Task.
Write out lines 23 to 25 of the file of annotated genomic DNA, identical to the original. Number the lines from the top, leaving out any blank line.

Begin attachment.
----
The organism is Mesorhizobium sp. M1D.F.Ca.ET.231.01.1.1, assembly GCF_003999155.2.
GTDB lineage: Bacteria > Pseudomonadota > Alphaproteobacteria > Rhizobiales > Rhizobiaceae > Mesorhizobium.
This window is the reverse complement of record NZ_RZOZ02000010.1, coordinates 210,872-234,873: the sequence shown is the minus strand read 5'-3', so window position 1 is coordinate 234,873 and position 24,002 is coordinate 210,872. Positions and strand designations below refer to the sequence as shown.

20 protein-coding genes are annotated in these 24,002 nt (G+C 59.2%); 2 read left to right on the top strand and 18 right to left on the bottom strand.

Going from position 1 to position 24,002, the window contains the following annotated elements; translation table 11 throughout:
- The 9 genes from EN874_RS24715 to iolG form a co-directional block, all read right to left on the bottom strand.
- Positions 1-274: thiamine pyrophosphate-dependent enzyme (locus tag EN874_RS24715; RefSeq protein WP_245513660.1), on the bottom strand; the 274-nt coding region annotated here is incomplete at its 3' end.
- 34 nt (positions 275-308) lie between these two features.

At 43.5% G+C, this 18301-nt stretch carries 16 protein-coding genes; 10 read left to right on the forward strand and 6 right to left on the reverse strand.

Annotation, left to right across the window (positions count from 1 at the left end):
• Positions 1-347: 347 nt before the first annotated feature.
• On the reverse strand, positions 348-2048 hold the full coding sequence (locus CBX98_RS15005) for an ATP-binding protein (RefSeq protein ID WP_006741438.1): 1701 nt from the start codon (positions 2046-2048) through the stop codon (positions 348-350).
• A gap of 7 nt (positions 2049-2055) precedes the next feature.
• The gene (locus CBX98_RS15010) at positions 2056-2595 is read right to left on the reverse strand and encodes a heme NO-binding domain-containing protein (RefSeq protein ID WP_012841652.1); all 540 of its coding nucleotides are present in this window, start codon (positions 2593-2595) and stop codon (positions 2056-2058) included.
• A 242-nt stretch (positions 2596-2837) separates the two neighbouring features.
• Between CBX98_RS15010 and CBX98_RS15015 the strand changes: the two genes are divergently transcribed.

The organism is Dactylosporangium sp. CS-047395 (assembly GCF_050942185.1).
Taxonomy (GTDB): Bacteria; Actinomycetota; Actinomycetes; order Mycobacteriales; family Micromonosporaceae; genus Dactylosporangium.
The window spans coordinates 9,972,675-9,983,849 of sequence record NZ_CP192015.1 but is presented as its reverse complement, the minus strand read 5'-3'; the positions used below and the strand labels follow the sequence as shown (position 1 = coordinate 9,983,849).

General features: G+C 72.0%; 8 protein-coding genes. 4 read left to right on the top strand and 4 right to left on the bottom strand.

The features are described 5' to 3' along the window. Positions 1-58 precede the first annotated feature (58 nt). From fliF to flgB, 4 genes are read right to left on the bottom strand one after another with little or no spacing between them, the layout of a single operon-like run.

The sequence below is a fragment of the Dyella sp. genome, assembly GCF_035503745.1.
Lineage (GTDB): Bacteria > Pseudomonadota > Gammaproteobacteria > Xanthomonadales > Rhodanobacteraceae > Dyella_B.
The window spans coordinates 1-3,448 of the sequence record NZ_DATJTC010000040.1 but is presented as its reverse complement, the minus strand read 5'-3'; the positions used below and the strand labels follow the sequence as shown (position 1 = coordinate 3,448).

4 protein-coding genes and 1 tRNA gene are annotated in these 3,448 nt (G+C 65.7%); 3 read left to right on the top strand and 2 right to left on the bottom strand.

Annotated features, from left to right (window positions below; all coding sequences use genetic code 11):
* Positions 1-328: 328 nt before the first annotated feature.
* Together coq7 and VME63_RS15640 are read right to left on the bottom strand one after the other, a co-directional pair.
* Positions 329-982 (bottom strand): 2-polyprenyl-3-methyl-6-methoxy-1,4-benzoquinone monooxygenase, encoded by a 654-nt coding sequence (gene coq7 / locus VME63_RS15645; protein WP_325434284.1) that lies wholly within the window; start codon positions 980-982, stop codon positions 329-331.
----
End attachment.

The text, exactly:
Lineage (GTDB): Bacteria > Pseudomonadota > Gammaproteobacteria > Xanthomonadales > Rhodanobacteraceae > Dyella_B.
The window spans coordinates 1-3,448 of the sequence record NZ_DATJTC010000040.1 but is presented as its reverse complement, the minus strand read 5'-3'; the positions used below and the strand labels follow the sequence as shown (position 1 = coordinate 3,448).

4 protein-coding genes and 1 tRNA gene are annotated in these 3,448 nt (G+C 65.7%); 3 read left to right on the top strand and 2 right to left on the bottom strand.